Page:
What CES 2010 did for...mobile phones
With Mobile World Congress taking place next month, CES is never as phone-heavy as one might expect. That said, this year certainly served up some interest for those mobile minded. Almost as big as the excitement of the show itself was Google's announcement of the Nexus One a few days before. Strictly speaking, that means it's not a CES 2010 phone. So, for our rich coverage - photos, comparisons, questions and news - on that one, head over here.
As for Vegas, it was Android who got the biggest showing with at least five phones running Google's OS seen on the show floor for the very first time. There was a glimpse of the, so far, China-only Lenovo LePhone with it's high specs, QWERTY dock and perhaps slightly misjudged custom UI. The LG GT540, on the other hand, was a take on the simpler side of Android with a social network specialised handset designed as an entry-level smartphone.
The HTC Smart was also launched on a similar tip, only this time it was with the popular Sense UI on top of the CES 2010-announced Brew OS by Qualcomm, who is showing it does more than just make chips.
Elsewhere, we got a look at the world's first dishwasher-safe phone - Palm quietly updated both the Pre, Pixi and webOS, and poor old Sony Ericsson had to ditch the name "Nexus" for the Xperia X10 interface for rather unfortunate and obvious reasons of getting swamped by a certain other handset. But, the real movers and shakers for us were as follows:
Star of the Show: LG GW990
- Intel Moorestown
- Linux-based Moblin 2.1
- July-Dec 2010
Pushing the boundaries of just how big a smartphone can get was the LG GW990. The system-on-the-chip Moorestown processor gives this mobile internet device the power to run a 1024 x 480 resolution full touch display and provides 4G LTE connectivity for whenever the mobile infrastructure is ready to provide it. It's got a nice, big 16GB of internal storage, a healthy whack for RAM and is definitely something to look forward to when it arrives on the streets.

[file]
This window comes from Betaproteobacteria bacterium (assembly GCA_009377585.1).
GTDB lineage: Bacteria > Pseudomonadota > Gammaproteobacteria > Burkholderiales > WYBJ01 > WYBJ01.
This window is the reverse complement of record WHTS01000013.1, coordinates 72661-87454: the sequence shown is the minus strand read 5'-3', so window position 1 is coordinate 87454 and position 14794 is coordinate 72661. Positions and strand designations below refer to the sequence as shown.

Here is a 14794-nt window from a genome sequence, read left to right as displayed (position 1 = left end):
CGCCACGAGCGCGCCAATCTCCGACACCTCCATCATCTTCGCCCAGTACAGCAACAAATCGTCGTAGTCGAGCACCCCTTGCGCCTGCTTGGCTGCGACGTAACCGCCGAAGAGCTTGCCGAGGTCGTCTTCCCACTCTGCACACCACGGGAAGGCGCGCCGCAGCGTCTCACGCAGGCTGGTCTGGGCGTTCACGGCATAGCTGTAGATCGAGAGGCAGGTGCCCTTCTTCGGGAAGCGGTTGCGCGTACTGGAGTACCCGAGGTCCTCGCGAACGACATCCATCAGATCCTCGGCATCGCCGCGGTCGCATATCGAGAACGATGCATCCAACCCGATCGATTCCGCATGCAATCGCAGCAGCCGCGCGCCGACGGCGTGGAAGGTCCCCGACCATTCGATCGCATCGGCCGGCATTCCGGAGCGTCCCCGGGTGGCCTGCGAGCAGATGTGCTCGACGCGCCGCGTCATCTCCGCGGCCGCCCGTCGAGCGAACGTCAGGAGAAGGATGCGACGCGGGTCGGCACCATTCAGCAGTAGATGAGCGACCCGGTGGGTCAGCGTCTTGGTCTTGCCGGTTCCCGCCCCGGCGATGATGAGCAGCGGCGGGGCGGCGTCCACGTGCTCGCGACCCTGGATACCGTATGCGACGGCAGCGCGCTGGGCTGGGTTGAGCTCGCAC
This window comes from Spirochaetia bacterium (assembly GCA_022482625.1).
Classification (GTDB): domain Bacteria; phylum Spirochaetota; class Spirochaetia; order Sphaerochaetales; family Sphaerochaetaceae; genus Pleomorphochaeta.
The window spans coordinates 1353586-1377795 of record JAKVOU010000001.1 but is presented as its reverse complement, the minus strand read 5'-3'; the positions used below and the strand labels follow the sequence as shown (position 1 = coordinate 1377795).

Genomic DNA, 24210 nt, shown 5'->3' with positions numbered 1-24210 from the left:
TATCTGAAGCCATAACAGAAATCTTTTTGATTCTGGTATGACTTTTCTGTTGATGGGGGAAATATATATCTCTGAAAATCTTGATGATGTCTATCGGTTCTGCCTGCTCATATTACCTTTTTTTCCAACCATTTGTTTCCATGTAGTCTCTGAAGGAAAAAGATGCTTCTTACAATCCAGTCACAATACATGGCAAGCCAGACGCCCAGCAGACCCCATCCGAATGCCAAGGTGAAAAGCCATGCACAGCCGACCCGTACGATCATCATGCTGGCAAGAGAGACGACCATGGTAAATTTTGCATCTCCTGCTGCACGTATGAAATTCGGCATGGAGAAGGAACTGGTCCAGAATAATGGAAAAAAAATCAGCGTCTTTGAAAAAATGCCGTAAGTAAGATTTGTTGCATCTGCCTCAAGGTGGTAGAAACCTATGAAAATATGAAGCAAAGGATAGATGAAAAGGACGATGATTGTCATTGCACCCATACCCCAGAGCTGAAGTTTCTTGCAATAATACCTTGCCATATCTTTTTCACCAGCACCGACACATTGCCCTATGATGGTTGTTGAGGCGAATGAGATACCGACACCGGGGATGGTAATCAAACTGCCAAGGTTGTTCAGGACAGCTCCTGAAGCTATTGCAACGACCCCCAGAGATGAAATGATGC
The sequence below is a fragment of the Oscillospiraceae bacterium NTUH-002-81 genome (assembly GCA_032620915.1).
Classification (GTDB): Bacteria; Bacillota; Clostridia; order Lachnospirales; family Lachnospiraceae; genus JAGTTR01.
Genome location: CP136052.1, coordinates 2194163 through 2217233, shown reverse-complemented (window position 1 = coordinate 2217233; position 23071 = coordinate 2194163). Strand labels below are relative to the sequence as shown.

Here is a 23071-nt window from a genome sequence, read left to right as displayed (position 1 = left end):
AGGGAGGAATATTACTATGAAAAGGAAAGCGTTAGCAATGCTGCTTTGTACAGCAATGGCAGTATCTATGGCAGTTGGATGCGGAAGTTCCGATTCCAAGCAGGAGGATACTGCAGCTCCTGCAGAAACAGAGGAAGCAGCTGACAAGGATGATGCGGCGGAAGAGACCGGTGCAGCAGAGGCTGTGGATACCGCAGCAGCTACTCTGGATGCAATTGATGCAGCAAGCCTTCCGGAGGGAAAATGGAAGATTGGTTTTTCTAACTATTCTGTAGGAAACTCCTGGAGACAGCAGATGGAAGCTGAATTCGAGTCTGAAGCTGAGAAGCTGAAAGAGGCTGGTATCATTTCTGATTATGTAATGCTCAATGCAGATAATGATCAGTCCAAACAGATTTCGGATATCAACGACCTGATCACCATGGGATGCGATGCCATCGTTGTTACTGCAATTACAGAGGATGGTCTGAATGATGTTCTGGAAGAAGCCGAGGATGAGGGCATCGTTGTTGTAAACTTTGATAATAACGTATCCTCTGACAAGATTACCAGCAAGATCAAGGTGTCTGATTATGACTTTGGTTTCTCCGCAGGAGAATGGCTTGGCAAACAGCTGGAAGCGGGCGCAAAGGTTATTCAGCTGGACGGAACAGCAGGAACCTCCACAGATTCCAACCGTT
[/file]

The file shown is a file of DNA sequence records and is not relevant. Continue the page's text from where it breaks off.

Future Flier: Telepooch
No buttons, all gesture controlled and slightly bonkers, the Telepooch proof of concept may not be the one you want to save up for, but it has to be rewarded for pushing the boundaries and possibly even providing inspiration for phones in the future. All you need is a display, a 2G radio and a bunch of accelerometers. The text messages are voice controlled.
Top of the Flops: LG Lotus Elite & Rumour Touch
Dual 2.4-inch QVGA screens, microSD up to 32GB, dedicated shortcut keys, and a 2-megapixel camera is about as exciting as these things get. These phones could have been made in 2003. All LG has done is find yet another designer label to partner with. Most companies are at it, so no particular curse on LG, but aren't we all rather sick of these? Do people even still buy them? Unfortunately, the answer to both is probably yes.
The Best of the Rest
Dell Mini 5
If the Texas computer giant had actually told anyone what this phone-come-tablet can do, then we all might be a little more impressed, but they haven't. And we aren't. It certainly looks swish, has a 5-megapixel camera plus an extra snapper too, and it runs Android 1.6. That's about it for now.
Baffling design but nice looking idea with its flip-around QWERTY and underside touch pad controlling the screen. There's a 5-megapixel camera, Android 1.5 and Motoblur on top of that too.
Another slightly nuts concept here. Squeezable sides add another way to interact with your handset as well as possible touchscreen and QWERTY interfaces. Interesting idea we'll see more of at MWC.
Mophie iPhone credit card reader & FLO TV
Watching a man swipe his credit card on the bottom of his phone is just the kind of stuff the future is made of - until we dispense with such pathetic backward ideas as magnetic strips, cards and possibly even hands one day. On top of that, there's a case from the company with a TV tuner included too. Very nice indeed.
So which was your favourite and what will you be holding out for from CES 2010? Let us know in the comments.